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Thurso: 14 June

ThTh150615-1When sorrows come, as Shakespeare observed in an idle moment, they come not single spies but in battalions. Well, last week they came not so much in battalions but in divisions, corps and entire blasted armies.

It all came to head on “Black Wednesday” as my biographers will probably term it: the mouth infection and the shattered tooth we knew about. The broken shower we pass over in silence; these things happen. Even the publisher’s rejection letter was not altogether unexpected. But the inattentive cyclist who collided with my car and was sent crashing to the tarmac was, I feel, a little unfair.

It was a classic proof of the principle in physics that only one material object at a time can occupy the same piece of three-dimensional space; in this case, despite the cyclist’s best efforts, my car had the prior claim. It wasn’t my fault—he just made a right turn without looking or signalling and ran smack into me as I was overtaking him; I had witnesses and luckily he was unhurt, though shaken. Even so, it was all very unpleasant, not least the thought of what might have been.

ThTh150615-2Well—I’ve had a quiet word with Fate, and asked him nicely if he wouldn’t mind easing off a shade, and letting some other poor devil cop it for a bit. I mean to say, really.

The gansey continues apace and I’ve started the pattern. From the edge it runs as follows: diamond (19 sts); double cable (18 sts); chevron (27 sts); double cable (18 sts); diamond (19 sts); double cable (18 sts); chevron (27 sts); double cable (18 sts); diamond (19 sts).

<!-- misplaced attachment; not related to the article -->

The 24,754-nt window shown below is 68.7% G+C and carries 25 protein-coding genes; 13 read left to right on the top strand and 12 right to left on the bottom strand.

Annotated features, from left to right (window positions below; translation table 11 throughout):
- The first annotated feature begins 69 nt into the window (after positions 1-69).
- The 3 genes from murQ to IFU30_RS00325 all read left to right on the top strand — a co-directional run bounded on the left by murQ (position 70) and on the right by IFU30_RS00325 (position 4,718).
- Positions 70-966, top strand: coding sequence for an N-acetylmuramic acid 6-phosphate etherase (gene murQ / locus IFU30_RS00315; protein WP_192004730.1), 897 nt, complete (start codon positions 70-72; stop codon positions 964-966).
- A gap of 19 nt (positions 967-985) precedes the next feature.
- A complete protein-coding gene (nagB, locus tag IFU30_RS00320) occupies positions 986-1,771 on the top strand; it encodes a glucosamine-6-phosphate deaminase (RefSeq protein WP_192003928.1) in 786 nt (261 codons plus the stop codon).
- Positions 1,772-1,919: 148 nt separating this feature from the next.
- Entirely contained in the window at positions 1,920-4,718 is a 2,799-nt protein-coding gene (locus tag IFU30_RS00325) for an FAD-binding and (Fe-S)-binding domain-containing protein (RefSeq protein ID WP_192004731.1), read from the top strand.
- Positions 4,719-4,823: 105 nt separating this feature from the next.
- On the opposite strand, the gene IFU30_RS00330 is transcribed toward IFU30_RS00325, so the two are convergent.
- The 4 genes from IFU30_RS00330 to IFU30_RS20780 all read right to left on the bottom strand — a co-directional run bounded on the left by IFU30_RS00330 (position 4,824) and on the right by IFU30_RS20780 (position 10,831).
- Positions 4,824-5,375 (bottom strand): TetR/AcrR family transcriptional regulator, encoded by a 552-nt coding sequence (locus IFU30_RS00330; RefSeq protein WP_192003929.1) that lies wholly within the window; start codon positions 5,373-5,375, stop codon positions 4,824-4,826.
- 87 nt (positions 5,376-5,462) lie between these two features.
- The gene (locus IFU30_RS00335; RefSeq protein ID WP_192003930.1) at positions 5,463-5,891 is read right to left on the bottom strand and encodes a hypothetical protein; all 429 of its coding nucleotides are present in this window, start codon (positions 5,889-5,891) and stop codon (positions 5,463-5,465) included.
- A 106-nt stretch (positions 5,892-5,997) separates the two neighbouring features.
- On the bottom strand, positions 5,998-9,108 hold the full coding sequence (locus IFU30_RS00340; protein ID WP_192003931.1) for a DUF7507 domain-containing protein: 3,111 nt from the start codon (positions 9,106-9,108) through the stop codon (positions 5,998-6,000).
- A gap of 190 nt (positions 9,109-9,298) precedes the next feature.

It’s going to be 28 inches long. Now for the maths bit: I need to work out when to start the pattern to make sure I get an exact number of diamonds. There are 17 rows per diamond, so 7 diamonds is therefore 7 x 17 = 119 rows. I have to remember to factor in the “rig ’n’ fur” shoulder strap, which is another 12 rows; and a couple of double purl row/knit row ridges as a lower border (8 more stitches).



This gives me 119 + 12 + 8 = 139 rows for the pattern and shoulder. I’m averaging 10 rows per inch, so that’s 13.9 inches (call it 14 inches) for the pattern—so if I start the pattern after 14 inches of welt and body I should end up with something in the region of 28 inches in length. (I hope this makes sense! It almost does to me…)



A warm greeting this week to Sharon and everyone who took part in the World Wide Knit in Public Day event down by the harbour at Brough Bay on Saturday. The aim was to knit a series of gansey-pattern squares, and I took along a selection of ganseys just for fun. It was great to see so many people there, and—given that it was 7ºC and raining—the longest day is just a week away, folks—great to see the wood fire going strong!